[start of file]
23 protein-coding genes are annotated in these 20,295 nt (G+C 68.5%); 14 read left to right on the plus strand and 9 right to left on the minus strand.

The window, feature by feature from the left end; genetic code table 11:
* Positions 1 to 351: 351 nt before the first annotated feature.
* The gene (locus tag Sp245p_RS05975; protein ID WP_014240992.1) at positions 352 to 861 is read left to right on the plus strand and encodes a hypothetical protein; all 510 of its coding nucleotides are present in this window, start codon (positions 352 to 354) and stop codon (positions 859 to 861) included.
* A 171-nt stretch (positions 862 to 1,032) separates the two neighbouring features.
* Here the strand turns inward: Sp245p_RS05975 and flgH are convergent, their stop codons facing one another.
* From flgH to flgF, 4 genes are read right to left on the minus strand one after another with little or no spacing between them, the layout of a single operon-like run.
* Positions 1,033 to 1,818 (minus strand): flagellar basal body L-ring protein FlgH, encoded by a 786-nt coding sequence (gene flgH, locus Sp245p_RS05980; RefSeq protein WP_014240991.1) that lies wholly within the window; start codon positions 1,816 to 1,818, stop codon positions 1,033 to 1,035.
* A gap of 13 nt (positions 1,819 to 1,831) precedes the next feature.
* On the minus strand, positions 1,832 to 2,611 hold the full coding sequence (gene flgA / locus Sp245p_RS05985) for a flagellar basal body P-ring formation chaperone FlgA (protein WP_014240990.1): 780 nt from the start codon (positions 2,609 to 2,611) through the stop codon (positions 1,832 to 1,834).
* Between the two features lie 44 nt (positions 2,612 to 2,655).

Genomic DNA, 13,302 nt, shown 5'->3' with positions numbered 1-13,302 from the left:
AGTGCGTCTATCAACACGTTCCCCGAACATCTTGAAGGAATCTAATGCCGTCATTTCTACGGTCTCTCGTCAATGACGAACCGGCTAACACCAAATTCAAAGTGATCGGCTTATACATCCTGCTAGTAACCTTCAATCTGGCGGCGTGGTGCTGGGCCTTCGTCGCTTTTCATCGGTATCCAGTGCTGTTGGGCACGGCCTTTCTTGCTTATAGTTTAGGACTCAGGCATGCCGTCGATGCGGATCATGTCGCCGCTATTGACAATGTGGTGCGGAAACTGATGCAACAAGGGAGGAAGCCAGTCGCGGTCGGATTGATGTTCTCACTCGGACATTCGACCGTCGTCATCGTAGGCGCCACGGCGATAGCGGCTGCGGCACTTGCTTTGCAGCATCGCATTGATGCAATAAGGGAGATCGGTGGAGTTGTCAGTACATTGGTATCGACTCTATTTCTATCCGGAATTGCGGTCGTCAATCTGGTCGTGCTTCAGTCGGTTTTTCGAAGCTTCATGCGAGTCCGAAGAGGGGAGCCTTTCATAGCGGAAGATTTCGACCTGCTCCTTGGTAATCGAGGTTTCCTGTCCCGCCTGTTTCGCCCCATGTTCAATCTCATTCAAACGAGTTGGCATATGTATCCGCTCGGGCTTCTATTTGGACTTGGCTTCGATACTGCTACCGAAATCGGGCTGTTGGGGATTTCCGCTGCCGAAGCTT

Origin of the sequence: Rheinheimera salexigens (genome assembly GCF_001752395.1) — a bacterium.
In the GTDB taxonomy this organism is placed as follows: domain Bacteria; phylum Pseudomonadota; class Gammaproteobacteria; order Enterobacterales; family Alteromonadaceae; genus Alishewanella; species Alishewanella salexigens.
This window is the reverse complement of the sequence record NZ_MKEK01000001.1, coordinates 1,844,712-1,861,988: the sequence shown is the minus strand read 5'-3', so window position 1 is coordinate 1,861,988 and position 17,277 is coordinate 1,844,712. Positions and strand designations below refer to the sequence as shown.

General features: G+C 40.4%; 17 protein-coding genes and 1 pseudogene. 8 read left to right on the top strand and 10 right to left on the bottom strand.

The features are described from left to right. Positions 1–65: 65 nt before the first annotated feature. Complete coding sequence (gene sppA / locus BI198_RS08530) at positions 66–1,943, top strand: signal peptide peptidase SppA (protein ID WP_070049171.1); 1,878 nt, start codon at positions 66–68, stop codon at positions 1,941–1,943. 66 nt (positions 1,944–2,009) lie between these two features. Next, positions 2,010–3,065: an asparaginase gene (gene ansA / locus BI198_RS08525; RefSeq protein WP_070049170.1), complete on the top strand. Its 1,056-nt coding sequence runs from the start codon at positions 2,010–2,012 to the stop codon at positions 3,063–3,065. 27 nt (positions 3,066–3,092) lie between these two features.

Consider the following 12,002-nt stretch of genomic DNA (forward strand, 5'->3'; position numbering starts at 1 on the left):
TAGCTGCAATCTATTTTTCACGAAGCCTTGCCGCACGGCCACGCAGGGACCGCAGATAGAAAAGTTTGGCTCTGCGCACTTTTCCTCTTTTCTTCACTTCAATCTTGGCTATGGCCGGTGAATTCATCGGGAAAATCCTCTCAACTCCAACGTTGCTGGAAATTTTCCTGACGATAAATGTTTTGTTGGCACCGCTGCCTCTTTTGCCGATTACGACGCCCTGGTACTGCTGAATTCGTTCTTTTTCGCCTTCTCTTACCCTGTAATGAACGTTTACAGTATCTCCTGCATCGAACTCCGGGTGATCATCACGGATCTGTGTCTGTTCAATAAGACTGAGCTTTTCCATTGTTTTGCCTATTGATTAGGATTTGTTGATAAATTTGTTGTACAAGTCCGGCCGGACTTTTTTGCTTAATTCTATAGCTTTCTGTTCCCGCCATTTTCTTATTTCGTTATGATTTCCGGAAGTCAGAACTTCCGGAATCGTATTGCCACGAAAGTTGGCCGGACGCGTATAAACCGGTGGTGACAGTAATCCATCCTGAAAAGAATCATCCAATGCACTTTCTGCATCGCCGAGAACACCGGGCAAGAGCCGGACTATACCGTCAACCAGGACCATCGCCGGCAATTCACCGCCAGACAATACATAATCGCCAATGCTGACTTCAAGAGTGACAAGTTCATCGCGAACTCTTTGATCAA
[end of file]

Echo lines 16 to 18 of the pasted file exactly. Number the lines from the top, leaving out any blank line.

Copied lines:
This window is the reverse complement of the sequence record NZ_MKEK01000001.1, coordinates 1,844,712-1,861,988: the sequence shown is the minus strand read 5'-3', so window position 1 is coordinate 1,861,988 and position 17,277 is coordinate 1,844,712. Positions and strand designations below refer to the sequence as shown.

General features: G+C 40.4%; 17 protein-coding genes and 1 pseudogene. 8 read left to right on the top strand and 10 right to left on the bottom strand.

The features are described from left to right. Positions 1–65: 65 nt before the first annotated feature. Complete coding sequence (gene sppA / locus BI198_RS08530) at positions 66–1,943, top strand: signal peptide peptidase SppA (protein ID WP_070049171.1); 1,878 nt, start codon at positions 66–68, stop codon at positions 1,941–1,943. 66 nt (positions 1,944–2,009) lie between these two features. Next, positions 2,010–3,065: an asparaginase gene (gene ansA / locus BI198_RS08525; RefSeq protein WP_070049170.1), complete on the top strand. Its 1,056-nt coding sequence runs from the start codon at positions 2,010–2,012 to the stop codon at positions 3,063–3,065. 27 nt (positions 3,066–3,092) lie between these two features.